Creative sense-making: A cognitive framework for quantifying interaction dynamics in co-creation
Davis, Nicholas M.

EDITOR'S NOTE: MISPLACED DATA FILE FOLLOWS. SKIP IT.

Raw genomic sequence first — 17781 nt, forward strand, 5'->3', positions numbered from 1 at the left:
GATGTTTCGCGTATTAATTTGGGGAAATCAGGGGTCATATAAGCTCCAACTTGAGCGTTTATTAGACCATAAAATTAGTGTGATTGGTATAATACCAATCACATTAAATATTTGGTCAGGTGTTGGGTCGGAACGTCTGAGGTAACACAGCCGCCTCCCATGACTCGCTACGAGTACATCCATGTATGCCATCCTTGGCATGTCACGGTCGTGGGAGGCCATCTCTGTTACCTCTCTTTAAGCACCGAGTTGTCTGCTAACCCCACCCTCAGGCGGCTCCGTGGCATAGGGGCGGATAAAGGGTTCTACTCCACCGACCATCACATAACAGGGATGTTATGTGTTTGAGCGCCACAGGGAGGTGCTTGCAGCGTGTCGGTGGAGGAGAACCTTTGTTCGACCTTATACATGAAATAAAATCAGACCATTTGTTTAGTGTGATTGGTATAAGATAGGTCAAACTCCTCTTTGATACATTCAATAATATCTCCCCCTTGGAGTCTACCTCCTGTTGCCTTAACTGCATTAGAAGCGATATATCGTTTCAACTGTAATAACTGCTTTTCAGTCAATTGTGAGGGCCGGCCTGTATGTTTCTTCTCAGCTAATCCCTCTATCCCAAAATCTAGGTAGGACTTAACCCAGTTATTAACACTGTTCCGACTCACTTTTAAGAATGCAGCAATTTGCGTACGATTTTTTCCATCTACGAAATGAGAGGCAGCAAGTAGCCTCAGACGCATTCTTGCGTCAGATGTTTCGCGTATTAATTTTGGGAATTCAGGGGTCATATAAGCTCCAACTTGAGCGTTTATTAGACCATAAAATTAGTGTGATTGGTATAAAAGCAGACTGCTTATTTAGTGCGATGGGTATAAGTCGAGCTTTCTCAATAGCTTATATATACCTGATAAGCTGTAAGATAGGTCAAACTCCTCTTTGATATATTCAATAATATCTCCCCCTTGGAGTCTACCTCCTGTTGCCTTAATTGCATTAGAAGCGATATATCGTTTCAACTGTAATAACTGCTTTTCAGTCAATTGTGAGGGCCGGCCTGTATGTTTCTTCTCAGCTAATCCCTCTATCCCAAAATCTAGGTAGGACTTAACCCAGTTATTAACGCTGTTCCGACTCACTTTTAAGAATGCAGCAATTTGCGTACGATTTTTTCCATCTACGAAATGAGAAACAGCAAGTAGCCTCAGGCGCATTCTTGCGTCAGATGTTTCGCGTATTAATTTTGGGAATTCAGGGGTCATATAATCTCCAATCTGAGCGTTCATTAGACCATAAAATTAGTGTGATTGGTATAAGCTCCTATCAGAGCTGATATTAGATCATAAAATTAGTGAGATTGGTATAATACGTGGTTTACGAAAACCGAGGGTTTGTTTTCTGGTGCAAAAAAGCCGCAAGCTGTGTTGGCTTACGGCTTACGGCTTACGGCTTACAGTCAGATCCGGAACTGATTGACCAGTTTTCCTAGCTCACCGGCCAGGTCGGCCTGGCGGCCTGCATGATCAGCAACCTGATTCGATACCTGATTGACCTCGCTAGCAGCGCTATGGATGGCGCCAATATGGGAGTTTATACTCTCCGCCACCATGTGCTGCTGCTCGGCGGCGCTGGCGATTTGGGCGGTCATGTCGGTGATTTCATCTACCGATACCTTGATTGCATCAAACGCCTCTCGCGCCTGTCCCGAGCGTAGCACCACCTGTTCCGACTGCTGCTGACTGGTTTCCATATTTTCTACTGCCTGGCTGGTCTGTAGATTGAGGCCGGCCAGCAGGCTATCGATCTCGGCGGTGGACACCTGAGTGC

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Collaboration is a powerful way to inspire and support creativity. The field of computational creativity is beginning to explore how co-creative agents might collaborate with humans during their creative process in co-creative systems. A cognitive theory or framework describing collaborative creativity would help design and evaluate co-creative systems. In particular, measuring collaboration outcomes involves being able to quantify interaction dynamics, e.g. the rhythm of interaction, style of turn taking, and manner in which participants are mutually making sense of a situation through time. However, there is a gap in the literature about quantifying and evaluating open-ended creative collaboration. This dissertation extends the cognitive science theory of enaction and its conceptual framework, participatory sense-making, to the domain of open-ended creative collaboration to formalize this theory in computational models of creative collaboration. The proposed qualitative coding and analysis technique provide a means to rapidly and reliably quantify interaction dynamics continuously through time. This temporal data can be mathematically analyzed using continuous functions (e.g. moving averages, integrations) to classify different sense-making strategies and trends in collaboration. The proposed creative sense-making framework is applied to empirical studies of human collaboration (in the domain of pretend play) and technical systems (in the domain of collaborative drawing) to establish its validity through cross-domain application and inter-rater reliability within each domain. A web-based co-creative drawing agent called the Drawing Apprentice was created as a technical probe to explore technical approaches and interaction designs to facilitate participatory sense-making in co-creative systems.